Breast cancer is the most common cancer and the most common cause of cancer-related death among women. CCL5 and CCR5 are overexpressed in basal and HER-2+ breast cancer subtypes, but not in normal breast epithelial cells [22,23]. Notably, the CCL5 gene is located in close proximity to Her2 on chromosome 17, probably contributing to their associated expression patterns. Accumulating data indicate that the CCL5–CCR5 axis is associated with promoting breast cancer proliferation, invasion and metastasis. Herein, we provide the first evidence of CCL5-inducible signalling events in breast cancer cells, mediated by CCR5, that regulate metabolic activity to support enhanced cell proliferation, migration and invasion facilitating tumour progression.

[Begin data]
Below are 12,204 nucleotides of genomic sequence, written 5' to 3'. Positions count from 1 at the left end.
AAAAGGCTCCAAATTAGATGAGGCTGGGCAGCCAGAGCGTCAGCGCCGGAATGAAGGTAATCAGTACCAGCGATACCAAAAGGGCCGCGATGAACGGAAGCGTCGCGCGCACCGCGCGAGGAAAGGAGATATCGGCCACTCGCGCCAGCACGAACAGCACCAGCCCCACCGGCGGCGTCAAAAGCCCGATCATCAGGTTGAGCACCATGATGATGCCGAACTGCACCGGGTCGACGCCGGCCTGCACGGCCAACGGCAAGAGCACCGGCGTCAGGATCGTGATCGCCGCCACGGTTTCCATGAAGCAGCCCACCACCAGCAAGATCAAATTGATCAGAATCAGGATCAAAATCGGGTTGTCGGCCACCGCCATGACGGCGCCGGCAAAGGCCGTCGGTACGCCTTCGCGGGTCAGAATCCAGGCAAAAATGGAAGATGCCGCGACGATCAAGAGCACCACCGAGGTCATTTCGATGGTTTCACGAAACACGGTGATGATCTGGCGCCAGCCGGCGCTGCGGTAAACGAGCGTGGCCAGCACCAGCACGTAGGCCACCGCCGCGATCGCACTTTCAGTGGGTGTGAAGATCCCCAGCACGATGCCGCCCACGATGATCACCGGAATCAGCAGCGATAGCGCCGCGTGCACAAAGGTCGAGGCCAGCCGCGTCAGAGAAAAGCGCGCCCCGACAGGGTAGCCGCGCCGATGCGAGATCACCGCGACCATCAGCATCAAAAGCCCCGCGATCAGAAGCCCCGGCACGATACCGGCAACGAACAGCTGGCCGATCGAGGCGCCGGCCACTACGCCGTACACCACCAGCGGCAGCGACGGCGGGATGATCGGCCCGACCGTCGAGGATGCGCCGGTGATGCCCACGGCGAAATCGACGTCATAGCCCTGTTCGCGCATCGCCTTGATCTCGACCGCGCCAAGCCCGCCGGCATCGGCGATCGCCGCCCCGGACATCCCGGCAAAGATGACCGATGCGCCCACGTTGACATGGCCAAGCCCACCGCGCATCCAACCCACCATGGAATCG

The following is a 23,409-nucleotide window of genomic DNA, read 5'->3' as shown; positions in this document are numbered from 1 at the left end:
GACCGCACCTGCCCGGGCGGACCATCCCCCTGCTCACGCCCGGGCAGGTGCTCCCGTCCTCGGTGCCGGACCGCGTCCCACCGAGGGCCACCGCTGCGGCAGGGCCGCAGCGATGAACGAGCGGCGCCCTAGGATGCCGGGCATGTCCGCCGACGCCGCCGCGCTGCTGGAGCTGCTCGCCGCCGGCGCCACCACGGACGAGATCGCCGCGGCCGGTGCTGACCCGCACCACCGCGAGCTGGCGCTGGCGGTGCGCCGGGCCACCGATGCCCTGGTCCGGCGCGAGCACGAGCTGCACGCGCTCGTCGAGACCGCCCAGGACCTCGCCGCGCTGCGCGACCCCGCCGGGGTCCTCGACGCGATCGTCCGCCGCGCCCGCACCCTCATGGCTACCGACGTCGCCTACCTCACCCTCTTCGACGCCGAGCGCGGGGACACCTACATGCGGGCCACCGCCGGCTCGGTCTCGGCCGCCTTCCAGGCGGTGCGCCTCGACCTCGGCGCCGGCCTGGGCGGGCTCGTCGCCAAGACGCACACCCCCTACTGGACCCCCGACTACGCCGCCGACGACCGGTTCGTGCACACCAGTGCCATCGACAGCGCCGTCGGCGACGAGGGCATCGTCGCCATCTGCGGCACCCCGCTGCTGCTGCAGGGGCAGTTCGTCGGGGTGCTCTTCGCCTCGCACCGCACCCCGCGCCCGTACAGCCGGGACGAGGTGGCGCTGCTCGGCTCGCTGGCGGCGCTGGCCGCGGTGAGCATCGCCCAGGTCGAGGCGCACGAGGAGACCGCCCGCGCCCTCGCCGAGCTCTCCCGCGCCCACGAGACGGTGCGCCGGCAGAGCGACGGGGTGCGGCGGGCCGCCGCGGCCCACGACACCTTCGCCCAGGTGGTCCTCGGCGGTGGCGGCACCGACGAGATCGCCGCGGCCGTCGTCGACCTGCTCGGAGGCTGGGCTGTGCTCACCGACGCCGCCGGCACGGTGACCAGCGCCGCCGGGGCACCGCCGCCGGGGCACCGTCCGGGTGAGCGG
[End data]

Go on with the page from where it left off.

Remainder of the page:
We demonstrate CCL5-inducible rapid activation of the mTOR/AKT pathway as well as phosphorylation of a downstream substrate, GSK3β, in breast cancer cells. mTOR and AKT are central sensors of nutrients, regulating the biosynthesis of proteins, nucleotides and lipids and inhibiting catabolic processes such as autophagy . The mTOR/AKT pathway is associated with the transcriptional induction of genes that encode critical enzymes for the pentose phosphate pathway and for de novo pyrimidine synthesis and genes associated with lipogenesis. Moreover, mTOR-dependent regulation of glucose uptake and GLUT-1 expression has been reported . In agreement, we demonstrate that CCL5 treatment increases glucose uptake by breast cancer cells, mediated by CCR5 and mTOR-dependent. We observe a concomitant increase in GLUT-1 cell surface expression. AKT regulation of glycolysis includes localization of GLUT-1 to the cell surface and regulation of hexokinase activity, required for phosphorylation of G6P . We provide evidence that CCL5 treatment increases G6P and pyruvate levels, also mediated by CCR5 and sensitive to rapamycin. We provide evidence that elevated levels of G6P were evident at 6 h after CCL5 treatment, but not after 3 h, yet the levels of subsequent downstream intermediates were elevated at both the 3 and 6 h time points. This is probably due to the increased demand for G6P at 3 h following CCL5 treatment, as a substrate for both glycolysis and the pentose phosphate pathway, while hexokinase activity, which is associated with replenishing the G6P supply by catalysing the phosphorylation of glucose, may not be sufficiently elevated to support this increase in G6P demand. By 6 h after CCL5 treatment, the rate of G6P production may be sufficient to exceed that of G6P consumption, resulting in a significant increase in G6P flux. Furthermore, hexokinase activity is self-limiting and therefore depends on the concentration of G6P. Cells may temporarily limit the level of G6P in order to maximize the catalytic activity of hexokinase, allowing for sustained and elevated glycolytic flux.